Abraham is the first of three paradigms of the monotheistic faith, and probably the most interesting one. Despite the fact that the complexity of Yaakov’s personality and life are without doubt riveting, as his life is full of challenges, mistakes and great blessings, and despite the fact that Yitzhak is, to me at least, an inimitable archetype of cognitive ascent, and of detachment from the chaotic unravelling of history, Abraham is where it all starts. The ten trials imposed upon him by God are the alembic in which the dross is purged, and through which the quintessence is distilled. Yet, it seems to me that this ascent, this process through which the archetypical Jew is tempered by the flames of trial, does not lead to univocal truth but rather to the acceptance of partiality, paradox and the uncompromising contradictions of God’s creation. The state of consciousness through which the Divine is revealed into history is, at least in the case of Abraham, partial. The sign of the pact with which Abraham becomes the first Jew of history, is circumcision – the removal of the foreskin signifies the bond with God. Let us take a look at the first thirteen verses in Genesis 17:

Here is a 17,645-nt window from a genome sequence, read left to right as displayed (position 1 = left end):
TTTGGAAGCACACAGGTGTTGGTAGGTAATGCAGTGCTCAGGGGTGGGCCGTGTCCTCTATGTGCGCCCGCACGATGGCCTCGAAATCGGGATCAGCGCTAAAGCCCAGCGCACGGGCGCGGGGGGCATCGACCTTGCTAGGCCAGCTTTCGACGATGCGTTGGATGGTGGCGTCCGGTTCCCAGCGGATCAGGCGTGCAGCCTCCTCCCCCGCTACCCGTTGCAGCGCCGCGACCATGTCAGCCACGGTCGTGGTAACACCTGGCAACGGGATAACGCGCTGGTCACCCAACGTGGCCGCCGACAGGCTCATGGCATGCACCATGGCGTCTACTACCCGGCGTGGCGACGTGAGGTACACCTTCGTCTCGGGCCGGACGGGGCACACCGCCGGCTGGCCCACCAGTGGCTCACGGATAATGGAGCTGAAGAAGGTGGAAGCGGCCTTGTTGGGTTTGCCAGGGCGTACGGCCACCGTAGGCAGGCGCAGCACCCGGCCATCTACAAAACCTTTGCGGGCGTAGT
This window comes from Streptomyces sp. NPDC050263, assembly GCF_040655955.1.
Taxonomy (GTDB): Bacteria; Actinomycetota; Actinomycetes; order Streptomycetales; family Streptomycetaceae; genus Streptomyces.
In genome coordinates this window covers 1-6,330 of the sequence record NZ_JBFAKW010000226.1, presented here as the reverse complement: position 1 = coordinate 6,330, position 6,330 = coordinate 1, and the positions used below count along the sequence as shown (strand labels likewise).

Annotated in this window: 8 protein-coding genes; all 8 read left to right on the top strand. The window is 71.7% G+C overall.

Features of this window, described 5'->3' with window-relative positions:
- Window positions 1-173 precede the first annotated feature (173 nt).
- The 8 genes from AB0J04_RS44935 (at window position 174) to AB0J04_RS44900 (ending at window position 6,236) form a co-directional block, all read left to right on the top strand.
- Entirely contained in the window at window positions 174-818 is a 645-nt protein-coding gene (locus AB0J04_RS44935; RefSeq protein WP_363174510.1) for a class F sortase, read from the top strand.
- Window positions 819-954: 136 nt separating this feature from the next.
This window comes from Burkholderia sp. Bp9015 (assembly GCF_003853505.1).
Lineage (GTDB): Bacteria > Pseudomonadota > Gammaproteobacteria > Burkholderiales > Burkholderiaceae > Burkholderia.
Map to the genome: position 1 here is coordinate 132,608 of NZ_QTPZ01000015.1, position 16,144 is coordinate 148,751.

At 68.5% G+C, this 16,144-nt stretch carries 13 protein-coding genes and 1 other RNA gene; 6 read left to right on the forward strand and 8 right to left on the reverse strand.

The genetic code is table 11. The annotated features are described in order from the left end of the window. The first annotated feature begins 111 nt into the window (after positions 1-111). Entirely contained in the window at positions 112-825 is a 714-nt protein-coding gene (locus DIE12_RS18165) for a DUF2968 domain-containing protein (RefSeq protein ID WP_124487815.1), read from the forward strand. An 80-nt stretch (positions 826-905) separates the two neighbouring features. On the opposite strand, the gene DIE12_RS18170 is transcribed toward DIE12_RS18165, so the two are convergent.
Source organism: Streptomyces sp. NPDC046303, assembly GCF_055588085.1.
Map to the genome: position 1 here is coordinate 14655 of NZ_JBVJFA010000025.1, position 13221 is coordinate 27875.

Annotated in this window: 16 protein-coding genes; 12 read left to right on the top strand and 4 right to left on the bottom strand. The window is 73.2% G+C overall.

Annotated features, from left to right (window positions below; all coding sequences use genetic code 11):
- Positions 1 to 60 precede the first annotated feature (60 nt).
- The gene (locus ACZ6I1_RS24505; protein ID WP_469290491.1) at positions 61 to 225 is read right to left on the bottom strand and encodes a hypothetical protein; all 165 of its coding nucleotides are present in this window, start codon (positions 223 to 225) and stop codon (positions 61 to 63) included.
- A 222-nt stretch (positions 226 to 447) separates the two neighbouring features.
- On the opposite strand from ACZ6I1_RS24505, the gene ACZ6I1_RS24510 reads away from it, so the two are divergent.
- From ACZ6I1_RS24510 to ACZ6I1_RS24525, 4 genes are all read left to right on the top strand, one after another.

When Abram was ninety-nine years old, the LORD appeared to Abram and said to him, “I am El Shaddai. Walk in My ways and be blameless. I will establish My covenant between Me and you, and I will make you exceedingly numerous.” Abram threw himself on his face; and God spoke to him further, “As for Me, this is My covenant with you: You shall be the father of a multitude of nations. And you shall no longer be called Abram, but your name shall be Abraham, for I make you the father of a multitude of nations. I will make you exceedingly fertile, and make nations of you; and kings shall come forth from you. I will maintain My covenant between Me and you, and your offspring to come, as an everlasting covenant throughout the ages, to be God to you and to your offspring to come. I assign the land you sojourn in to you and your offspring to come, all the land of Canaan, as an everlasting holding. I will be their God.” God further said to Abraham, “As for you, you and your offspring to come throughout the ages shall keep My covenant. Such shall be the covenant between Me and you and your offspring to follow which you shall keep: every male among you shall be circumcised. You shall circumcise the flesh of your foreskin, and that shall be the sign of the covenant between Me and you. And throughout the generations, every male among you shall be circumcised at the age of eight days. As for the homeborn slave and the one bought from an outsider who is not of your offspring, they must be circumcised, homeborn, and purchased alike. Thus shall My covenant be marked in your flesh as an everlasting pact.